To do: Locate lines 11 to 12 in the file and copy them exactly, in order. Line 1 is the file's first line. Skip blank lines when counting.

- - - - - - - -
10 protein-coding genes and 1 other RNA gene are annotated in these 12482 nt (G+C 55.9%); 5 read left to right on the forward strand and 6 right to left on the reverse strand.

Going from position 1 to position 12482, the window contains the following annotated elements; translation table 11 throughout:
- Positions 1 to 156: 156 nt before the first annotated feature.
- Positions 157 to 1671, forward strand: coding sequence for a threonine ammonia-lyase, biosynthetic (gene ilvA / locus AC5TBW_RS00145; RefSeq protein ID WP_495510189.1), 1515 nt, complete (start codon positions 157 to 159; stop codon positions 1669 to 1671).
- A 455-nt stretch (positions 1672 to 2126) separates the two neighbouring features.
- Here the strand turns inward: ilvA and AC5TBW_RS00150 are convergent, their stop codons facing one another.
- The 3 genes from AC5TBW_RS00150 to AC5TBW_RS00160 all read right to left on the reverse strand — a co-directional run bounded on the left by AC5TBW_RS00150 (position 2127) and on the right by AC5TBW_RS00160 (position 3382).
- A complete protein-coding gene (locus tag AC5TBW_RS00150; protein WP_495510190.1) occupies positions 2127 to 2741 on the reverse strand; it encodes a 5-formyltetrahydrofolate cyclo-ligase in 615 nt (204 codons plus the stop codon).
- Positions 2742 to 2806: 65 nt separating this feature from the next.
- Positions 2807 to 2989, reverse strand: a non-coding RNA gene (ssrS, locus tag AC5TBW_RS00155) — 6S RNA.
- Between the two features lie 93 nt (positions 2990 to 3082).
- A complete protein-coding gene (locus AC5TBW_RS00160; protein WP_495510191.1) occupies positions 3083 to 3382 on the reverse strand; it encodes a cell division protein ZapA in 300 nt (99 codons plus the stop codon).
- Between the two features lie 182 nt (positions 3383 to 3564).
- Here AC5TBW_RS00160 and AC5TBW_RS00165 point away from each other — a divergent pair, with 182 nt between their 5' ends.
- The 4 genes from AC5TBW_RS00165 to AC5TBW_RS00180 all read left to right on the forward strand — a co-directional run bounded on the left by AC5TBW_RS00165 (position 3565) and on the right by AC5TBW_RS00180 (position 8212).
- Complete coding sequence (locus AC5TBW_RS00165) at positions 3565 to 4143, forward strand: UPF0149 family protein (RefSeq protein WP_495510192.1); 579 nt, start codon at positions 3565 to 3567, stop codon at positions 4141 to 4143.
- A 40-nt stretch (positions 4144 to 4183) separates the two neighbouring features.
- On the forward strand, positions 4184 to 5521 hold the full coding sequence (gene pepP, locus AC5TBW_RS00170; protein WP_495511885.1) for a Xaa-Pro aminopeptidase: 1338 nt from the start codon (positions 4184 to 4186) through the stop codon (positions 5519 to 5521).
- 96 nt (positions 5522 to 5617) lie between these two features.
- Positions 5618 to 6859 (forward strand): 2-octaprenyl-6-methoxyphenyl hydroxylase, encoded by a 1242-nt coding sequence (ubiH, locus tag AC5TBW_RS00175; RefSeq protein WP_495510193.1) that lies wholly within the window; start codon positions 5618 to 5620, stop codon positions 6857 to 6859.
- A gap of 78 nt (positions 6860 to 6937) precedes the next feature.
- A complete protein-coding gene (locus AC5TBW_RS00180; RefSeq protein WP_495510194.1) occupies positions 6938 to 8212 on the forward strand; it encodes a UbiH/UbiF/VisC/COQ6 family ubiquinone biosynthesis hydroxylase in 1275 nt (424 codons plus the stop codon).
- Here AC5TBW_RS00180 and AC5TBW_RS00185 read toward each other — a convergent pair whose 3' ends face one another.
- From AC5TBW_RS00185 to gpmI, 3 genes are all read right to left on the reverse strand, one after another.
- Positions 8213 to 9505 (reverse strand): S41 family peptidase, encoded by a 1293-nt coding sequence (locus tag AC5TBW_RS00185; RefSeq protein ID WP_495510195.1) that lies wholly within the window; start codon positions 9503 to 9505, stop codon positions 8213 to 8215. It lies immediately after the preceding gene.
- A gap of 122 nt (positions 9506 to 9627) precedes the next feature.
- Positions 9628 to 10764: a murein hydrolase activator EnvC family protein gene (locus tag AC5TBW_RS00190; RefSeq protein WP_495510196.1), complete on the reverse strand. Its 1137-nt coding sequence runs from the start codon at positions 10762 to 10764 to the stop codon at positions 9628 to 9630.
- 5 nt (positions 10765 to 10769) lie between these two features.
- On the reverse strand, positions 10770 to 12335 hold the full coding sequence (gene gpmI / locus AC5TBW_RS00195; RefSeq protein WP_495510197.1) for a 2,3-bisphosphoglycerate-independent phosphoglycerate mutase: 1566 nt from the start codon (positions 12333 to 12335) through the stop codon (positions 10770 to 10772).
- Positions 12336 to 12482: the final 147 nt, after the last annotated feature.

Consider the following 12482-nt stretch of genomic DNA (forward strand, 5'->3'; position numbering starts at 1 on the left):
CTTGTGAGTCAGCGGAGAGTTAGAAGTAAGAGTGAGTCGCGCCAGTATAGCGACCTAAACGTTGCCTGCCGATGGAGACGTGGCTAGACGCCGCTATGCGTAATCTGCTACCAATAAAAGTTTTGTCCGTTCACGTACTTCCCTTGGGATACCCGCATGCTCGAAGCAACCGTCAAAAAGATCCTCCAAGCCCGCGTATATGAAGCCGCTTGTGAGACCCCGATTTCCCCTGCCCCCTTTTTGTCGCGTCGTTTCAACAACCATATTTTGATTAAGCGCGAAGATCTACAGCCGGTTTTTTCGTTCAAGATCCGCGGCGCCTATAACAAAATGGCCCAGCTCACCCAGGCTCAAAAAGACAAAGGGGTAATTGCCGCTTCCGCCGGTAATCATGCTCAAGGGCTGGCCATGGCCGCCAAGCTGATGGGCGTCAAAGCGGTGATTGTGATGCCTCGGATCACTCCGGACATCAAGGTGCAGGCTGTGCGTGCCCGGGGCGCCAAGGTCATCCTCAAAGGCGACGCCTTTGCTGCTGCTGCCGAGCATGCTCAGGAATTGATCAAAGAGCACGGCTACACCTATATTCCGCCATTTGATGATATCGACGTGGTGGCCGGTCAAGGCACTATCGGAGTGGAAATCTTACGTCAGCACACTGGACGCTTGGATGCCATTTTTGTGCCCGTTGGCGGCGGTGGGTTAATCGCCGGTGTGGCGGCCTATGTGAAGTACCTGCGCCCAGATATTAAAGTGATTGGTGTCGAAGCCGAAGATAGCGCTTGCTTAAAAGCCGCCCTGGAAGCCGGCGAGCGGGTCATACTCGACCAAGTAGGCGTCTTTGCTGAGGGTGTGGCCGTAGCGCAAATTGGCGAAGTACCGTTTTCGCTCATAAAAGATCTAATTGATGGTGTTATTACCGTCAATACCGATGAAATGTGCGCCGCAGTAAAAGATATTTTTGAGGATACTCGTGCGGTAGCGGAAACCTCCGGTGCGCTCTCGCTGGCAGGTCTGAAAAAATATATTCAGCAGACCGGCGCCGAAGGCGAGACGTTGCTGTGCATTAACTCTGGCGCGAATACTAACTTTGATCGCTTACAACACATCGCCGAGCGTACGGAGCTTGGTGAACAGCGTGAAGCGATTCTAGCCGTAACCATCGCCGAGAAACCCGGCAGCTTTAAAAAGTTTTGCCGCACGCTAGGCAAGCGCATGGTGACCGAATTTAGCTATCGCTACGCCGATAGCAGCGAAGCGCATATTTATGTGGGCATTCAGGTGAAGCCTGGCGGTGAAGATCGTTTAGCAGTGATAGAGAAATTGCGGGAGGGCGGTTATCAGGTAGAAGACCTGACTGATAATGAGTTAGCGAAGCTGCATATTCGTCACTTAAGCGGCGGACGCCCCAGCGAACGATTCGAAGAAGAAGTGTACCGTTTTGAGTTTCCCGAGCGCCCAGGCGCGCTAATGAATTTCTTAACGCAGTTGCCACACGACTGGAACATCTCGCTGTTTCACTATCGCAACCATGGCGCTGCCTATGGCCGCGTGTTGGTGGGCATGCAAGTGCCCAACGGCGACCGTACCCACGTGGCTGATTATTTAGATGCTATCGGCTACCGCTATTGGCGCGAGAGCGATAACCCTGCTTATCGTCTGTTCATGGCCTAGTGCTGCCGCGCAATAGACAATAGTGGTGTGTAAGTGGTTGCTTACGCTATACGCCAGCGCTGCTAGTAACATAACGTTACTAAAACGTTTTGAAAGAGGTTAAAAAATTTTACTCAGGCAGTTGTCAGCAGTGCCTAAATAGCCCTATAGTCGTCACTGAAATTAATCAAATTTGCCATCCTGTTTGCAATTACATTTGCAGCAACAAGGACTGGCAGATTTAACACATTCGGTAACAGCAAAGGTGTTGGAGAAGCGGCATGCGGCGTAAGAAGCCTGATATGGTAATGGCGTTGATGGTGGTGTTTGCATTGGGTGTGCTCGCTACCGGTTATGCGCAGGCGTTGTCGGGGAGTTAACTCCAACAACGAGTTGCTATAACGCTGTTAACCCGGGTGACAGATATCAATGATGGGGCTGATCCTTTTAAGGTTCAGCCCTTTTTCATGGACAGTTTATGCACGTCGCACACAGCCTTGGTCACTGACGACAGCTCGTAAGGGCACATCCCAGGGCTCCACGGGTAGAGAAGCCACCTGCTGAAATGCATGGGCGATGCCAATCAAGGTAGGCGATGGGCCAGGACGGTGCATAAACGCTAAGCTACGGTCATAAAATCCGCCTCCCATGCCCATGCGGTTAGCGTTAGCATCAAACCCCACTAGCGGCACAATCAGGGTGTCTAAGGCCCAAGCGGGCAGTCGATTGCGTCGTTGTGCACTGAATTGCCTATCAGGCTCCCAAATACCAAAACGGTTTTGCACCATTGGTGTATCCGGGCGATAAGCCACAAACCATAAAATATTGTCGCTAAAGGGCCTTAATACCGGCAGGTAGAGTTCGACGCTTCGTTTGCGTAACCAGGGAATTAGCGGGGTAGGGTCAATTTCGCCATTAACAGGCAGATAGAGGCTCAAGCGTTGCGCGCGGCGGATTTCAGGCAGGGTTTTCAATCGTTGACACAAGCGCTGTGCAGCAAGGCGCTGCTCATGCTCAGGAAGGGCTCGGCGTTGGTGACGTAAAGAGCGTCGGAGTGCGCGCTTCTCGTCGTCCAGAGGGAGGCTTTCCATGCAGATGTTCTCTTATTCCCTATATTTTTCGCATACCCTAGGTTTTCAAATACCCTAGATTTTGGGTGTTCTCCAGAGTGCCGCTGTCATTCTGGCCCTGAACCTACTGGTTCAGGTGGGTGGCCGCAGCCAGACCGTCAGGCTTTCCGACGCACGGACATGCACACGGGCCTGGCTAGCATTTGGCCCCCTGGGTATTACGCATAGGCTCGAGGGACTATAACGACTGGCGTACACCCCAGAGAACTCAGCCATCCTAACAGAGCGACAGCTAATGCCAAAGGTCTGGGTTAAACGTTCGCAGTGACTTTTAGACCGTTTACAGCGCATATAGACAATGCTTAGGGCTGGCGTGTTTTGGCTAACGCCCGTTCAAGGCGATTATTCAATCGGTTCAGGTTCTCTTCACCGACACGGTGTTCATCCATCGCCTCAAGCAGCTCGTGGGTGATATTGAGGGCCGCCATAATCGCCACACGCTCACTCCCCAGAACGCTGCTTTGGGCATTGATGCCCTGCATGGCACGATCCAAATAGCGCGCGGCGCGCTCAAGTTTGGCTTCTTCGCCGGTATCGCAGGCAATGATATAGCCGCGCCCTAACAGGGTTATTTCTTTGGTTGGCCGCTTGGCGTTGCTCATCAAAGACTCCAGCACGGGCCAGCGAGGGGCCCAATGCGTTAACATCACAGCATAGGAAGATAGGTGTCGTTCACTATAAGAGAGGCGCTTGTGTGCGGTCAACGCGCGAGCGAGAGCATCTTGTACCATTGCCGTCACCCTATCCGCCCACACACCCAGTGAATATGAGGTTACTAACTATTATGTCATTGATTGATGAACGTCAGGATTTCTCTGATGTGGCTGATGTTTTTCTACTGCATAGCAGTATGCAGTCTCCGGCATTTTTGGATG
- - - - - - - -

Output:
- Between the two features lie 93 nt (positions 2990 to 3082).
- A complete protein-coding gene (locus AC5TBW_RS00160; protein WP_495510191.1) occupies positions 3083 to 3382 on the reverse strand; it encodes a cell division protein ZapA in 300 nt (99 codons plus the stop codon).